These are the instruments I use, though my main instrument is undeniably guitar. In addition to these, there are also a few flutes, shakers, maracas and whatnot around the house. I also frequently use my digital piano and my MIDI keyboard if doing any arranging.
Funny enough, despite the very long list of instruments here, I purchased almost none of them. They find their way to me as gifts, inheritances, and so on.
|My main guitar is this Blueridge jumbo cutaway. It has a neck like a baseball bat, and I like it that way. This model, BR-J33CE, is long since discontinued, and it it is from the early days of Blueridge, so nobody knows much about it at all. It apparently has a solid spruce top and mahogany sides and back, with a rosewood fingerboard. I picked it up in Tuscaloosa Alabama around 1993 or 1994. The electronics have been replaced with a Fishman pickup, as the on-board stuff finally died, but we got it wired up to the original pots.|
|This recent acquisition is my nylon-string crossover guitar. It’s a Cervantes Crossover I, with solid palo escrito back and sides, and solid cedar top. As a crossover, it has a 48mm nut rather than the more typical 52mm of a classical guitar, but it’s otherwise mostly built like a classical.|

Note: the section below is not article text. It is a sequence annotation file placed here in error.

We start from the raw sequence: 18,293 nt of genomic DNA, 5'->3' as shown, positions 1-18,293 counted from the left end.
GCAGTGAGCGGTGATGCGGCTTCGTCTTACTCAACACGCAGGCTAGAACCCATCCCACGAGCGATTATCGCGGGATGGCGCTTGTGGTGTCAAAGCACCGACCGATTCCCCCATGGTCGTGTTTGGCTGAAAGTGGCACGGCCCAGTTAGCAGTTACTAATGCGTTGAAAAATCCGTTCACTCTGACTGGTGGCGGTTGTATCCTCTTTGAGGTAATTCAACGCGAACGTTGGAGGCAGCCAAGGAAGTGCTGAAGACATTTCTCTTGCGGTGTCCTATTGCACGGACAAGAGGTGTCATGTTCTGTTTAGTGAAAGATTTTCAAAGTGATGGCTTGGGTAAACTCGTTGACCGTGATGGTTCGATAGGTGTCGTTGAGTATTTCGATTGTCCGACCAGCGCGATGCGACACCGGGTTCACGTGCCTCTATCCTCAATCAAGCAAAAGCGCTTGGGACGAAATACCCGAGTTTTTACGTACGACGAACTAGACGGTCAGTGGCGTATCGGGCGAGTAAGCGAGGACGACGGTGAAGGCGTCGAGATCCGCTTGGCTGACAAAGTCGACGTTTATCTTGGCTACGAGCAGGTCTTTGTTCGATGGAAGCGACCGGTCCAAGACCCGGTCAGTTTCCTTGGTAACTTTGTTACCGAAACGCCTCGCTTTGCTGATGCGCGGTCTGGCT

|This Baby Taylor is my travel guitar, and it has been abused like mad. It is a pretty old 301-GB, the top has a vertical crack, and the back was inverted once by an aggressive flight attendant (!). It still sounds beautiful though, and I actually use it relatively often for recording.|
|I inherited this 1961 Gibson LG-0 from my father-in-law. It has been badly treated over the years — it looks like he actually took varnish to it at one point. The action is fairly high. I took the pickguard off, which greatly opened up the top. It sounds great on slide and with the right sort of fingerpicking stuff — otherwise, it can be a little chunky. It is super-resonant though!|